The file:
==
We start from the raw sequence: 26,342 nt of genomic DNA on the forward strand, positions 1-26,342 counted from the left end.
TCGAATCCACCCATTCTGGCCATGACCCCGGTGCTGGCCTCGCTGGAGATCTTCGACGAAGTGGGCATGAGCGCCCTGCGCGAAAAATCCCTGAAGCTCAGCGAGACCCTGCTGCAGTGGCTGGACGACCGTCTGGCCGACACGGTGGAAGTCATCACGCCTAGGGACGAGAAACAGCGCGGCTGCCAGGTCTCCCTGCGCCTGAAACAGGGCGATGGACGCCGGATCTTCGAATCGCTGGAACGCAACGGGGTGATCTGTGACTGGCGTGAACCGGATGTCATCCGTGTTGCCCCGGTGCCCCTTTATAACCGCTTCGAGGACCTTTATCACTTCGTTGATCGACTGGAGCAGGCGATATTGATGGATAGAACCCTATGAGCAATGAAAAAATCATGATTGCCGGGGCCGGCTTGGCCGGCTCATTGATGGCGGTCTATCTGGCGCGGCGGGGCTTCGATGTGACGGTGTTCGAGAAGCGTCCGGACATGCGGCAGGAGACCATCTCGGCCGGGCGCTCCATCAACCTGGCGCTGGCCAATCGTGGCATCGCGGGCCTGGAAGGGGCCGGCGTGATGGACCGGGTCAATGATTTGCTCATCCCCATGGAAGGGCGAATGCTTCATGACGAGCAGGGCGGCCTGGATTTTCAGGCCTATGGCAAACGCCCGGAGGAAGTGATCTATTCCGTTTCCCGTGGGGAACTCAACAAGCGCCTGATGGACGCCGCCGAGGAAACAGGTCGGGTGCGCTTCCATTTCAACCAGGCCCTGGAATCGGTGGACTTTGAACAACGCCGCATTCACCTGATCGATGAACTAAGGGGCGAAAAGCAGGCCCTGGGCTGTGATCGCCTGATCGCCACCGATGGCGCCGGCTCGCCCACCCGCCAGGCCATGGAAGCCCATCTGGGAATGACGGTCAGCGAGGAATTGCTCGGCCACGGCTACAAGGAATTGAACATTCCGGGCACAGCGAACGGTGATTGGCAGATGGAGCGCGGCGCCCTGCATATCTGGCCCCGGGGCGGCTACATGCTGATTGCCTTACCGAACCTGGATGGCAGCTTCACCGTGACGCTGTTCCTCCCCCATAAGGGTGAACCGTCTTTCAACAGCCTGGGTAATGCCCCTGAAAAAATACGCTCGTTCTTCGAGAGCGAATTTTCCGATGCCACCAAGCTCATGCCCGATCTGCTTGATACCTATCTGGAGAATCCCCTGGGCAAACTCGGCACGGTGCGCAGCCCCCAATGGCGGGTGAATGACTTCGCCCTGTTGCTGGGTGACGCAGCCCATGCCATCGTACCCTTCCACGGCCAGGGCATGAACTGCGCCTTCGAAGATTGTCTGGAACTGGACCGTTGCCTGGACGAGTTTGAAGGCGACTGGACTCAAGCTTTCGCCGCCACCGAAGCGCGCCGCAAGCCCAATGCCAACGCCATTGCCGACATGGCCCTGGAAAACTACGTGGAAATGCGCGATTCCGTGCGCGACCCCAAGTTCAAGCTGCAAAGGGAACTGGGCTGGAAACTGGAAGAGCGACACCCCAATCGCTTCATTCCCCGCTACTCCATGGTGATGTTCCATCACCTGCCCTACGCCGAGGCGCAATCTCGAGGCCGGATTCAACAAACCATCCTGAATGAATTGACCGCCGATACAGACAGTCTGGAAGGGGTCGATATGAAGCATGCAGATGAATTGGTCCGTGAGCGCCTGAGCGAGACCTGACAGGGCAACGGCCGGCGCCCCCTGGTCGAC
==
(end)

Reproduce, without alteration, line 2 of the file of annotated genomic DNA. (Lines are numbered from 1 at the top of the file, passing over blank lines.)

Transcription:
TCGAATCCACCCATTCTGGCCATGACCCCGGTGCTGGCCTCGCTGGAGATCTTCGACGAAGTGGGCATGAGCGCCCTGCGCGAAAAATCCCTGAAGCTCAGCGAGACCCTGCTGCAGTGGCTGGACGACCGTCTGGCCGACACGGTGGAAGTCATCACGCCTAGGGACGAGAAACAGCGCGGCTGCCAGGTCTCCCTGCGCCTGAAACAGGGCGATGGACGCCGGATCTTCGAATCGCTGGAACGCAACGGGGTGATCTGTGACTGGCGTGAACCGGATGTCATCCGTGTTGCCCCGGTGCCCCTTTATAACCGCTTCGAGGACCTTTATCACTTCGTTGATCGACTGGAGCAGGCGATATTGATGGATAGAACCCTATGAGCAATGAAAAAATCATGATTGCCGGGGCCGGCTTGGCCGGCTCATTGATGGCGGTCTATCTGGCGCGGCGGGGCTTCGATGTGACGGTGTTCGAGAAGCGTCCGGACATGCGGCAGGAGACCATCTCGGCCGGGCGCTCCATCAACCTGGCGCTGGCCAATCGTGGCATCGCGGGCCTGGAAGGGGCCGGCGTGATGGACCGGGTCAATGATTTGCTCATCCCCATGGAAGGGCGAATGCTTCATGACGAGCAGGGCGGCCTGGATTTTCAGGCCTATGGCAAACGCCCGGAGGAAGTGATCTATTCCGTTTCCCGTGGGGAACTCAACAAGCGCCTGATGGACGCCGCCGAGGAAACAGGTCGGGTGCGCTTCCATTTCAACCAGGCCCTGGAATCGGTGGACTTTGAACAACGCCGCATTCACCTGATCGATGAACTAAGGGGCGAAAAGCAGGCCCTGGGCTGTGATCGCCTGATCGCCACCGATGGCGCCGGCTCGCCCACCCGCCAGGCCATGGAAGCCCATCTGGGAATGACGGTCAGCGAGGAATTGCTCGGCCACGGCTACAAGGAATTGAACATTCCGGGCACAGCGAACGGTGATTGGCAGATGGAGCGCGGCGCCCTGCATATCTGGCCCCGGGGCGGCTACATGCTGATTGCCTTACCGAACCTGGATGGCAGCTTCACCGTGACGCTGTTCCTCCCCCATAAGGGTGAACCGTCTTTCAACAGCCTGGGTAATGCCCCTGAAAAAATACGCTCGTTCTTCGAGAGCGAATTTTCCGATGCCACCAAGCTCATGCCCGATCTGCTTGATACCTATCTGGAGAATCCCCTGGGCAAACTCGGCACGGTGCGCAGCCCCCAATGGCGGGTGAATGACTTCGCCCTGTTGCTGGGTGACGCAGCCCATGCCATCGTACCCTTCCACGGCCAGGGCATGAACTGCGCCTTCGAAGATTGTCTGGAACTGGACCGTTGCCTGGACGAGTTTGAAGGCGACTGGACTCAAGCTTTCGCCGCCACCGAAGCGCGCCGCAAGCCCAATGCCAACGCCATTGCCGACATGGCCCTGGAAAACTACGTGGAAATGCGCGATTCCGTGCGCGACCCCAAGTTCAAGCTGCAAAGGGAACTGGGCTGGAAACTGGAAGAGCGACACCCCAATCGCTTCATTCCCCGCTACTCCATGGTGATGTTCCATCACCTGCCCTACGCCGAGGCGCAATCTCGAGGCCGGATTCAACAAACCATCCTGAATGAATTGACCGCCGATACAGACAGTCTGGAAGGGGTCGATATGAAGCATGCAGATGAATTGGTCCGTGAGCGCCTGAGCGAGACCTGACAGGGCAACGGCCGGCGCCCCCTGGTCGAC